Violence epidemic takes young lives: $5,000 reward for information in 5-year-old’s death

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For every two American soldiers killed so far this year in the Iraq war, one person has been killed in Pittsburgh. It’s no secret that a large number of these local homicide victims have been African-Americans, accounting for 45 of the 64 deaths.

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LOOKING FOR ANSWERS—Moné Parker tells the crowd about the loss of her grandson.

One Vision One Life, an organization working to curb these numbers, has been a pillar in the community after every homicide in recent years. After the death of 5-year-old Jaylon Johnson-Floyd, the youngest of all the 2009 victims, they took the lead at attempting to wake up the city to the violence in the Black community.

“There’s some in the audience who have heard this and understand this and there’s some who this just goes in one ear and out the other,” El Gray said at a vigil on Oct. 1. “It’s all about all of us, but primarily it’s about saving these babies and providing a safe community.”

Jaylon was shot to death in the living room of his Northview Heights home at 5 a.m. Sept. 26. Also in the room during the shooting were the boy’s aunt, her 7-month-old child and the aunt’s friend, 18-year-old David Hipps.

While early reports indicated Jaylon was shot while sleeping, it has been recently claimed that Hipps, who is believed to be the assailant’s intended target, used him as a “shield.” Hipps was shot in the legs, but no one else in the room was injured.

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A MOTHER’S LOVE—The crowd gathers to pray around Jaylon’s mother sitting in the chair.

“I had heard, and I don’t know if this is accurate either that he was used as a shield,” Gray said. “It stands to reason that if the perpetrator was after the 18-year-old, the 18-year-old was shot in the legs—one has to deduce for themselves and come up with something reasonable.”

The victim’s grandmother, Moné Parker, denied these claims and said the boy’s aunt, who was present in the room, denied them as well. She also said no one in the house was able to see the shooter and the family does not know if there was one shooter or two.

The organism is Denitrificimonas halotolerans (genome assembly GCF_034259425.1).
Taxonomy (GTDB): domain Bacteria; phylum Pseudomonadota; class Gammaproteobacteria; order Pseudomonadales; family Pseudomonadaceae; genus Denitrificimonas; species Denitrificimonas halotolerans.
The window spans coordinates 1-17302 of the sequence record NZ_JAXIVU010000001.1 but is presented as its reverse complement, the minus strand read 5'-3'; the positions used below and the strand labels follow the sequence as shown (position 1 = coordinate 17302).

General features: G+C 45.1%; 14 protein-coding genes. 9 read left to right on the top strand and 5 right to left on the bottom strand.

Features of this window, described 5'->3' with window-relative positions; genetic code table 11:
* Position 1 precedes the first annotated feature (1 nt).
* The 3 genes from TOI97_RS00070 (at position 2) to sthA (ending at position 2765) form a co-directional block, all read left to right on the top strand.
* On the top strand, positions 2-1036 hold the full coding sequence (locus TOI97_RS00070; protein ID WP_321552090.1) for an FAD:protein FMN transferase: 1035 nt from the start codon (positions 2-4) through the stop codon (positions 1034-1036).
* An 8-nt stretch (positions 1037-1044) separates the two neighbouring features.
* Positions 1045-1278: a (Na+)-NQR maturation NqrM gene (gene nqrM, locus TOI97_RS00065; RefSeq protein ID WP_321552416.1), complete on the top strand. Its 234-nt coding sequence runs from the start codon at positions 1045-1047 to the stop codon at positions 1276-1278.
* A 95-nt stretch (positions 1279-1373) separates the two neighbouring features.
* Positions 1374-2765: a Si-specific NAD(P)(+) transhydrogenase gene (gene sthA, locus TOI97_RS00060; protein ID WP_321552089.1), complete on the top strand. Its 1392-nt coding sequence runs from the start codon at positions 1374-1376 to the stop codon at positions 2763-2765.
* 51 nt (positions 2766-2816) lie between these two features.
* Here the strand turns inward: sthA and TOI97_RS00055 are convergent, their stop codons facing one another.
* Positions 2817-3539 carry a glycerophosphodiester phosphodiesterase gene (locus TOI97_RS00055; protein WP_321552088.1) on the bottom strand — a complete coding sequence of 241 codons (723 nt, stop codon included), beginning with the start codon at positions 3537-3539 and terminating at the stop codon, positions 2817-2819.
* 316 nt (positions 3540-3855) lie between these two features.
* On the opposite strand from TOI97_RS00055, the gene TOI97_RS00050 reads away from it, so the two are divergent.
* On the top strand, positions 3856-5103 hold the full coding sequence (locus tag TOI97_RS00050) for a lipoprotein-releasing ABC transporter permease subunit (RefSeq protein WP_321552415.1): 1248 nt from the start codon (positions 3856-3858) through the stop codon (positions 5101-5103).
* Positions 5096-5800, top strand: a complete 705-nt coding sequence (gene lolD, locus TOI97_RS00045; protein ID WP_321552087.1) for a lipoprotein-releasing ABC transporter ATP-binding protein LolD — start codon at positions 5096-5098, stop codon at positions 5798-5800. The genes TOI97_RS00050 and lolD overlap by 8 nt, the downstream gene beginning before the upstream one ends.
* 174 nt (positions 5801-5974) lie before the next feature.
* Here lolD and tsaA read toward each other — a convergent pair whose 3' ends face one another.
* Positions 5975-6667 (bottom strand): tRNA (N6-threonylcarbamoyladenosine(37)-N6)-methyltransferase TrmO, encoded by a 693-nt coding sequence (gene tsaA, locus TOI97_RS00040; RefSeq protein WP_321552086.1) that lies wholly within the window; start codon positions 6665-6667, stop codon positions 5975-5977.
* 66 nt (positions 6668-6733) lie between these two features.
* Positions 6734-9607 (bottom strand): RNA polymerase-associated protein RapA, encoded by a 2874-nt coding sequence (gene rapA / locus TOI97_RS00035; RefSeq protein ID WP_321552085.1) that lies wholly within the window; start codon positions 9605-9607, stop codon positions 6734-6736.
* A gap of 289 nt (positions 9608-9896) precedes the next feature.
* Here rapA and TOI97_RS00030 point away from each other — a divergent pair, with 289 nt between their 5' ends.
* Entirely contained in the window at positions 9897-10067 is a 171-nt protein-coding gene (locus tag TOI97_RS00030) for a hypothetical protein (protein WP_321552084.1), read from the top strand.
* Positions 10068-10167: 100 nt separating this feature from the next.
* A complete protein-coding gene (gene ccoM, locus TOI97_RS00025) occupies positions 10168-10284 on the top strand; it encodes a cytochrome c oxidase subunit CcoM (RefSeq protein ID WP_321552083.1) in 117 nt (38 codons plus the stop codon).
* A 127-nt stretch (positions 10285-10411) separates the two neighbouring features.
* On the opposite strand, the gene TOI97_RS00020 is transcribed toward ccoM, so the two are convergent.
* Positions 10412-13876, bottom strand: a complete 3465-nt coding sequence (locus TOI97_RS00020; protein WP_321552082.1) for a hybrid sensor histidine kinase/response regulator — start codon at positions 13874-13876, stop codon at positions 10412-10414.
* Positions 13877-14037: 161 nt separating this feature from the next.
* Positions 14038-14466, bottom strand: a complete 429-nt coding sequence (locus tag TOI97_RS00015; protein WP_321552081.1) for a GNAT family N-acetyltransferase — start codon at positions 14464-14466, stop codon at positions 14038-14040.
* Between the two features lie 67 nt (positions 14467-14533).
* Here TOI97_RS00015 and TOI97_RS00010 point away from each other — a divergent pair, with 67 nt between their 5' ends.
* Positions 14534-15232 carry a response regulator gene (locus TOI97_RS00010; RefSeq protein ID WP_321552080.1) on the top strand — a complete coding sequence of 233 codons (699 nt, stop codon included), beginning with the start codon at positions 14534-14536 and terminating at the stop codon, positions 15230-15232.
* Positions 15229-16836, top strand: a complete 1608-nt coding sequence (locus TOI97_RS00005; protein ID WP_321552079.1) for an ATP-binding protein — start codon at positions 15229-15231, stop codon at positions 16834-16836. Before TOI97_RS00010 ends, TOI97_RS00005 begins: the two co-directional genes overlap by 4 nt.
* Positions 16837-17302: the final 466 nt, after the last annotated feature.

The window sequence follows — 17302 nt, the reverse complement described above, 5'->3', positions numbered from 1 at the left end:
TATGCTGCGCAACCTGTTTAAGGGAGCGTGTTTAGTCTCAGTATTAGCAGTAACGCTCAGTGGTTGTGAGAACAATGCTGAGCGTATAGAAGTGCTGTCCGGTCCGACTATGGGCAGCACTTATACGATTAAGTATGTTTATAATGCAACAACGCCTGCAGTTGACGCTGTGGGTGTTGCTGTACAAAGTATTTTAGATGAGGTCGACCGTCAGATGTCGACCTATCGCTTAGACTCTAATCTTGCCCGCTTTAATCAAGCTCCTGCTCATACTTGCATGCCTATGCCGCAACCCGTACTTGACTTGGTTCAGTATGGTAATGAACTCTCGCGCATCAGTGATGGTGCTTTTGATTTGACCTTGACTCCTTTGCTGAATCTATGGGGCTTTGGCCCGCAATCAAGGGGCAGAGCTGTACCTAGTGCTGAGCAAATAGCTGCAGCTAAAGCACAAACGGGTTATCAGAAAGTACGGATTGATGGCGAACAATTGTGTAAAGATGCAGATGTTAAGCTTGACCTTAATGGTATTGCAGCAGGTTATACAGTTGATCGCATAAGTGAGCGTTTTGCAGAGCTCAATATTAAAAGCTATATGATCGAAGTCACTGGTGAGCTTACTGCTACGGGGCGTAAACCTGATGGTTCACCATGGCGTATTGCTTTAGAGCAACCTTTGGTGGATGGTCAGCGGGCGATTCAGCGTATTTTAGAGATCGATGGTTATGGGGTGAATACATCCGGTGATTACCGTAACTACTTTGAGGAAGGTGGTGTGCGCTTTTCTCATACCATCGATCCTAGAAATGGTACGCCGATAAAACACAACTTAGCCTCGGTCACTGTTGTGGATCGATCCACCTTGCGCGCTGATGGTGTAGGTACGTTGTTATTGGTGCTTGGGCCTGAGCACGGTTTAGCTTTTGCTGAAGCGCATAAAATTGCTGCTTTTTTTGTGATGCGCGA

“I don’t know if it was someone who was looking for the friend who was with her (Hipps), but my feeling is what (Hipps) had done to you was not done at my daughter’s house,” Parker said. “You should’ve waited instead of coming into someone’s home and destroying a family like you did because it’s really going to take us a long long time to get over this.”

Police reported that the suspect struck the 18-year-old victim in the legs and shot Jaylon in the chest before fleeing from the residence. No arrests have been made and a motive has not been determined.

A $5,000 reward is being offered to anyone who has information regarding the homicide. Parker said she is hoping the perpetrator comes forward.

“So many lives have been shattered. So many people have been so severely affected by what’s been done,” Parker said. “His birthday is Sunday, his whole life would’ve been ahead of him. It’s just senseless.”

Speakers at an Oct. 1 vigil  addressed a mostly female crowd in the Northview Heights public housing community. They called for the community to speak out against the perpetrators of violence in their neighborhoods.

“We need to call the coward out who killed this sister’s son. There’s a lot of stuff we tolerate that we shouldn’t tolerate,” said Will Thompkins. “It’s about protecting these young kids. Just as we party hard, just as we support our Steelers, we need to work just as hard to keep our brothers and sisters alive.”

“Hold your head up and stand for something. We can’t make it without one another. Back in the day we stood together,” Rev. Le Saunders said. “If we can’t get along together, we might as well die as fools. Don’t let his life be lost in vain.”

One woman at the vigil, Yvonne Brown, who has also lost several family members in Northview Heights, said she is looking to local government for a solution to this tragic epidemic.

In a Sept. 30 press conference, mayoral candidate Franco Dok Harris presented two approaches he would take to fight the devastation. The first was to increase the number of small businesses in local neighborhoods and the second was to bring police officers out of their cars for a stronger presence in the community.

“What we saw during the downward spiral towards violence was businesses closing,” Harris said. “It’s about saying to our neighborhoods, we’re not going to ignore you anymore.”

“By getting our police out of their cars and moving back towards building relationships, you help build trust and you have to do that to defeat the fear,” Harris said.

These approaches are similar to those proposed by Democratic candidates Carmen Robinson and Councilman Patrick Dowd in the May primary.

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